With a functioning free market in place, we would’t NEED to worry about “rules” to keep people from taking advantage. Guys like Shkreli would know that a big increase would invite competition, so they’d be more reasonable.

    No, this is nobody’s fault but our government.

  • […] is the FDA to blame? As Walter Olsen of the Cato Institute explains, federal regulations that prevent competition between drug companies are what really allowed Shkreli […]

  • […] He couldn’t do it if our drug regulations weren’t so screwed up. […]

  • […] A rejoinder worth reading on labor markets by George Mason economist Bryan Caplan to the pseudonymous “Scott Alexander,” who writes the popular Slate Star Codex blog [Caplan first, second, third posts, all responding to this critique-of-libertarianism FAQ] If you don’t read Alexander, some of his top posts are here (especially strong on questions of medicine/health care and the way social justice language has developed into a tool of power). Also check out his recent post on the Daraprim mess and the wider failure of generic drug regulation [earlier on which]. […]

  • So, the companies have managed to make the FDA their unwitting associate in fleecing the Public, and people are blaming GOVERNMENT Reguation for this?! Why not blame the monopoly minded “Free Enterprisers” who are primarily responsible?

  • ” Why not blame the monopoly minded “Free Enterprisers” who are primarily responsible?”

    Because they are not primarily responsible. Your suggestion that the FDA is somehow an unwitting participant in this is outright laughable. The FDA created the regulations which makes obtaining a monopoly on an off patent drug possible in the first place.

    The monopoly could not be either created or sustained without the actions of the FDA.

    Also, calling the monopoly minded “Free Enterprisers” is just plain ignorant.

  • Yes, since its gov’t regulation that closes our borders off to off-shore mfgs, absent lengthy and (in the case of low volume generic/off-patent drugs) prohibitively expensive testing regimes which require the tacit cooperation of the company you intend to compete against in order to be successful. AND since its gov’t regulation that gives companies monopolistic protection for lengthy periods on-patent, allow patent extensions for flimsy reasons (in addition to writing on paper, we’ve just discovered that our patented medicine “pencil” also writes on cardstock – please extend our patent), and allows exclusive distribution rights for some off-patent medications.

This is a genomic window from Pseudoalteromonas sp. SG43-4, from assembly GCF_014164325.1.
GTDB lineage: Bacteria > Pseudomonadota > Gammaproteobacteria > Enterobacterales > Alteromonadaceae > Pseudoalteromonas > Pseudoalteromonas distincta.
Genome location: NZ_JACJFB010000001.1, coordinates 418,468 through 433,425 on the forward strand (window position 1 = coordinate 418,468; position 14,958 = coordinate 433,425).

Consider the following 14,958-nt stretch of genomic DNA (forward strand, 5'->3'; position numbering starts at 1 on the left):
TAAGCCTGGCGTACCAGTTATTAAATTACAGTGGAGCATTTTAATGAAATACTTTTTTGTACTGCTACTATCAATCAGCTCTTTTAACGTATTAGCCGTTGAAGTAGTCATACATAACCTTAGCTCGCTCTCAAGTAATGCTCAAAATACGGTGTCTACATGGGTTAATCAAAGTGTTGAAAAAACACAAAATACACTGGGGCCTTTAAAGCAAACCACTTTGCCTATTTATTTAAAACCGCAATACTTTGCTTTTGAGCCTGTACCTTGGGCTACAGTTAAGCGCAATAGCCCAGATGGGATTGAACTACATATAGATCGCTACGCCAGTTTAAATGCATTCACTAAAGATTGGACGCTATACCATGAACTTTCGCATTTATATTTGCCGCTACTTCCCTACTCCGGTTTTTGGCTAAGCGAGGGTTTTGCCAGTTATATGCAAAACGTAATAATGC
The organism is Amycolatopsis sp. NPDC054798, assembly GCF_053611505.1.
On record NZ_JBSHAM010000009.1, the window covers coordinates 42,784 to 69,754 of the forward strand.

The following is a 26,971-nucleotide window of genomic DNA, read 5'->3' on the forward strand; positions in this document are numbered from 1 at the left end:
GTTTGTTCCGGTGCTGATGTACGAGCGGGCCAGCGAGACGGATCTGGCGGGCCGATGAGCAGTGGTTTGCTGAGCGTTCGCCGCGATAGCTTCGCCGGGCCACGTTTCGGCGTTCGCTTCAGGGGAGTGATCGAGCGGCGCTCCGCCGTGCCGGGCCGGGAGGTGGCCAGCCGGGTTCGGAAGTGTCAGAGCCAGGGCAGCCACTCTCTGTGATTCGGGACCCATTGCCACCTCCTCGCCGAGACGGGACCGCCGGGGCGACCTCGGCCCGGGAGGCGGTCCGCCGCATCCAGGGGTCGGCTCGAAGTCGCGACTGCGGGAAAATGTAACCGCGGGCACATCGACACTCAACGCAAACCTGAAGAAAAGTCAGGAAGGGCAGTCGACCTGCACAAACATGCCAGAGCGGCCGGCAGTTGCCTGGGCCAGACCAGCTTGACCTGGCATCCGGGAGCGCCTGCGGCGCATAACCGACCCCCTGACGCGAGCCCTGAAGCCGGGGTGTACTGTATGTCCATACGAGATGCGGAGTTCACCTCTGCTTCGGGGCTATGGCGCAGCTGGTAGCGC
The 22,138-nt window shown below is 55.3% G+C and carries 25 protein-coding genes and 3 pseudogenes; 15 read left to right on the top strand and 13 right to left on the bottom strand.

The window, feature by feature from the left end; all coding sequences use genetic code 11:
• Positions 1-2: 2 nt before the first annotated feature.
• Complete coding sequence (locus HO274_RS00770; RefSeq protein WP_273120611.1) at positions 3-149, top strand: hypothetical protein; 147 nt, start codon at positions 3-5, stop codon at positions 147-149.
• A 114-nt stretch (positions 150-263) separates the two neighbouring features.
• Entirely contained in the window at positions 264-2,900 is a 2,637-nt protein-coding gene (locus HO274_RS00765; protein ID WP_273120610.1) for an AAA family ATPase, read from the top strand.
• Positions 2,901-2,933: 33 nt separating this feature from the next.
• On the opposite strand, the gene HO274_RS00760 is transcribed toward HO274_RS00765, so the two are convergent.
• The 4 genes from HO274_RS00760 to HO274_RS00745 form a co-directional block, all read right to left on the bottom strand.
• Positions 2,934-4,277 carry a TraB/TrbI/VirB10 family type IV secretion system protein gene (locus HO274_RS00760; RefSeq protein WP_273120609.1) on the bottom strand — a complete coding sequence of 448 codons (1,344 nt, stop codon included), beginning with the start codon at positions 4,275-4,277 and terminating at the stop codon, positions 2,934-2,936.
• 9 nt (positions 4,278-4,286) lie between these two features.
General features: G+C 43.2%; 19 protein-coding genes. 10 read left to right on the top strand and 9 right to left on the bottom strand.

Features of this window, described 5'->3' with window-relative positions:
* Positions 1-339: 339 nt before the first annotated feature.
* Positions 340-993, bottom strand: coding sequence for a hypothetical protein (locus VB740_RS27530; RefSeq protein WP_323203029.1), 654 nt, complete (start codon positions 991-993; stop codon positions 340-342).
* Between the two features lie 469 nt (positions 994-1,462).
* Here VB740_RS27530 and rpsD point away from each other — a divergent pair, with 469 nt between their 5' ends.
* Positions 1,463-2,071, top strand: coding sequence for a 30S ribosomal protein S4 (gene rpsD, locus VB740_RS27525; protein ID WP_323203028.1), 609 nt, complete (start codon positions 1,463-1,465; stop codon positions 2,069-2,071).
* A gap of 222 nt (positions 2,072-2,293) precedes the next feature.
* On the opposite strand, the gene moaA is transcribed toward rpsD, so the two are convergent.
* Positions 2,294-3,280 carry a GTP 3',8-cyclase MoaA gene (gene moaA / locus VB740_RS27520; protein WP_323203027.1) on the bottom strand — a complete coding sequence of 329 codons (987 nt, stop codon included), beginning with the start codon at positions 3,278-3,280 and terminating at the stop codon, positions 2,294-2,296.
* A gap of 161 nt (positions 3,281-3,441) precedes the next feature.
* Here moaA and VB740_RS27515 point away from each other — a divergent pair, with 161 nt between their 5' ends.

The first step is admitting the gov’t made a mistake, then going back and adjusting the legislative incentives and penalties to drive new (and hopefully, preferred) behaviors. That’s not to celebrate the companies who, perfectly legally, engaged in some of the most morally repugnant examples of crony capitalism in recent history – but it is more effective long term than sternly worded moral reproach and 15 days of infamy on Facebook.

    The legislators responsible pander to the mob with their public shaming of a few egregious examples, all the while pretending they didn’t benefit from or help create the situation in the first place. That’s either an admission of incompetence on their part in the drafting, or a wink and a nod while lining their pockets. Either, I feel, is a valid basis to vote someone else into their chair, assuming there is some better candidate available, but at some point, I’m willing to take my chances with an unknown instead of continuing the corruption.

  • […] on the Daraprim episode and the fiasco of FDA generic-drug regulation [Watchdog, earlier here and here] More: Ira Stoll/N.Y. […]

  • […] $750 generic pill, it might be on the way to generating a $1 alternative [Bonnie Kristian/Rare, my earlier take] Still, it’s a little more complicated than that, as Alex Tabarrok […]